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Letters to the Editor: 2-9-2012


I’m one of the five Lane County commissioners. The county and the nurses who work at the county have been trying to negotiate a labor agreement for some time. According to media reports, these negotiations have centered around both wages and benefits, and it’s clear that reducing benefit levels to the nurses will affect their total compensation. I do not support reducing the total compensation levels of Lane County nurses

According to media reports, a negotiation session was set for Thursday, Jan. 26, but it was canceled by the county side. I hope that negotiations will continue so there is no disruption to services needed in this community. I’m glad that the county government is providing information to the nurses about how the health-care plan changes could affect them and their families. I am hopeful that this information will help both sides reach a mutual understanding about the impact, which will provide a basis for an agreement.

Everyone in Lane County knows or should know that these nurses are the cornerstone of community wellness. They could make more money elsewhere but they choose work to serve the community. The nurses at the Community Health Centers of Lane County actually bring in badly needed revenue. It is extremely important to Lane County residents, whether they live in cities or outside of cities, that the county government and the nurses continue bargaining and reach an agreement. These clinics and services must continue without interruption.

I want Lane County government to bargain in good faith, as Oregon law requires. I support the nurses. I won’t support bringing in replacement workers for our nurses. These dedicated public employees deserve our support. For far too long, public employees have been vilified. It’s time for that to stop.

Pete Sorenson, Lane County Commissioner



I wonder what the “people” will say when Frank Lambe leaves Emerald PUD at the end of the year with unbelievable liabilities. The ratepayers should be aware that he recommends raising rates 4 percent this coming year and an increase of the monthly basic rate 20 percent, from $10 to $12 per month. In addition, the 10 year forecast in the proposed 2012 budget calls for rate increases seven out of the next 10 years? During the 13 years I served on the board I cannot remember this many rate increases. Lambe will be gone, hopefully soon, before he can do much more damage. But who will clean up this mess for the people?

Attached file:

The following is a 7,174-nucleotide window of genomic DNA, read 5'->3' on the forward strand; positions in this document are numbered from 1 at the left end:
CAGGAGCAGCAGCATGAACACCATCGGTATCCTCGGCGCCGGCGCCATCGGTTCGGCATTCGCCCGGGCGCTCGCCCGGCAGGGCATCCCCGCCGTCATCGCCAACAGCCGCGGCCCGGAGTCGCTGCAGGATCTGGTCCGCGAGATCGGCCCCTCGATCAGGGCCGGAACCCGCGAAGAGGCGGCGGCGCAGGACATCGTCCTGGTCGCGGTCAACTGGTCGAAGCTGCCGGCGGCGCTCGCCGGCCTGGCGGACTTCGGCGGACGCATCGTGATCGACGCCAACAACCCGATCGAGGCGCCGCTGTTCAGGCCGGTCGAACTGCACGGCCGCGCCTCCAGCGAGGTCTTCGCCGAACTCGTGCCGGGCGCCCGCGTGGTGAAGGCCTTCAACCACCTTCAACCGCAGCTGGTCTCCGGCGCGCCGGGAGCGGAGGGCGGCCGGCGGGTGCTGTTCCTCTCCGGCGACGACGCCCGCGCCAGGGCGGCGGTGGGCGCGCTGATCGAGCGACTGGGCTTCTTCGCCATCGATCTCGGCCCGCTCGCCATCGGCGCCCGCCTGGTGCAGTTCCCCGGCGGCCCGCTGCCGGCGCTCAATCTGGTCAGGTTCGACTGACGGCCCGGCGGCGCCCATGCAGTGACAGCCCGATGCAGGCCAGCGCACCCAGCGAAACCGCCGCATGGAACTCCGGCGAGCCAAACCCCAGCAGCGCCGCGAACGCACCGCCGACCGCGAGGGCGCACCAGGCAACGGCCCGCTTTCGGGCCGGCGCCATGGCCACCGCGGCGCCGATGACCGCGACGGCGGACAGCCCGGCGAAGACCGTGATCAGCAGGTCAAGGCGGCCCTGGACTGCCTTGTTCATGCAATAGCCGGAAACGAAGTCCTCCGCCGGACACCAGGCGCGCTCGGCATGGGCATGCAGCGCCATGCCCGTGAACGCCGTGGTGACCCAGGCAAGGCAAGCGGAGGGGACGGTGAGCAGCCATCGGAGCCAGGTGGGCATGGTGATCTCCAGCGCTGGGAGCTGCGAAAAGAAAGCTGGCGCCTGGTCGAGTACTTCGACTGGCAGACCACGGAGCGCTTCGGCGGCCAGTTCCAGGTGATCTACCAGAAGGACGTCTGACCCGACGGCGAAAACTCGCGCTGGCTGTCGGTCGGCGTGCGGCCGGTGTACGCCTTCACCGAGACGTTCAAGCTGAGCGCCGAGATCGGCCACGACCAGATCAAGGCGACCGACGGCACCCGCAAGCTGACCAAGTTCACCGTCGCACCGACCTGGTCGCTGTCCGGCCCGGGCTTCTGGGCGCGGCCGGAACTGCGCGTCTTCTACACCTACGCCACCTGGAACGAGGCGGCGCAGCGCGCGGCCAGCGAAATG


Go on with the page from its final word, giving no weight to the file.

Lambe gets an estimated $180,000 per year to manage and make sure that the utility follows the law. An ethics complaint was filed in 2011 against Lambe. There was documentation of open meetings law violations and money being spent without board approval. The State Ethics Commission indicated that Lambe was not in their jurisdiction. Later in another State Ethics Commission complaint their investigator found violations of open meetings laws while he was manager.

I use to think we had a democracy in this country. Now it is looking like hypocrisy. Those with power bend the rules to meet their desires and the people pay.

 The people built Emerald. I believe the 20,000 ratepayers can unite and fix this situation. The sooner the better!

Ron Davis, Cottage Grove



Thank you Leni Bader of Eugene (letters, 2/2) for letting us know about the $25,000 donation for Tamarack Pool. I am a caregiver and we go twice a week and I see all the disabled people with smiles on their faces.

I thank you, anonymous donor, and bless you.

Sherry Brunson, Oakridge



I am amazed that Eric Briggs (letters, 1/26) concludes that older, mechanical meter technology actually allowed for power to be distributed gratis “due to its limited ability to record fractions of a kilowatt.” Perhaps Briggs failed to consider that any such alleged fractional consumption would have continued to accrue and be rolled over into the following month’s bill.

As a Lane County homeowner whose vintage, American-made mechanical meter functioned perfectly well, but which was nonetheless removed and replaced with the so-called “smart” (made in China) meter without cause or warning by EWEB several years ago, I decry the move toward less secure, less verifiable, less sustainable and more disposable technology. 

It is understood that EWEB seeks to eliminate the valuable (costly) jobs of meter readers, as well as enabling more detailed and intrusive (government) monitoring of its customers. Indeed, the larger threat posed by these so-called smart meters may be to our domestic workforce and privacy. Not that increases in the already dense EMF load are a healthy idea, mind you.

“Terror mongers?” Really, Mr. Briggs? Why no uproar about NW Natural’s use of smart meters, indeed? The proven superiority of mechanical meters in applications demanding the utmost reliability has a long track record — keeping electrical equipment well removed from natural gas lines is only common sense safety. What is your agenda?

Klaus Pressler, Eugene



Should we really be bribing people to give blood with alcohol? In the Jan. 12 issue of EW, an article called “Bloody Way to Get Beer” said the Lane Blood Bank was partnering up with Hop Valley Brewing Company. They were giving out a free glass and a voucher for a pint of beer to people who donated a pint of blood. It’s definitely a great way to get alcoholics to donate blood, but should we have to bribe them? I think they should come up with a better advertising idea than free beer. 

With the rising rates of alcoholism we should work toward lowering that rate, not promoting it. It’s a great idea, but I would rather see people be given a $5 bill and let them choose a beer or what ever else pleases them. Donating blood shouldn’t even be about money or beer. It should be about helping people in need and giving back to the community.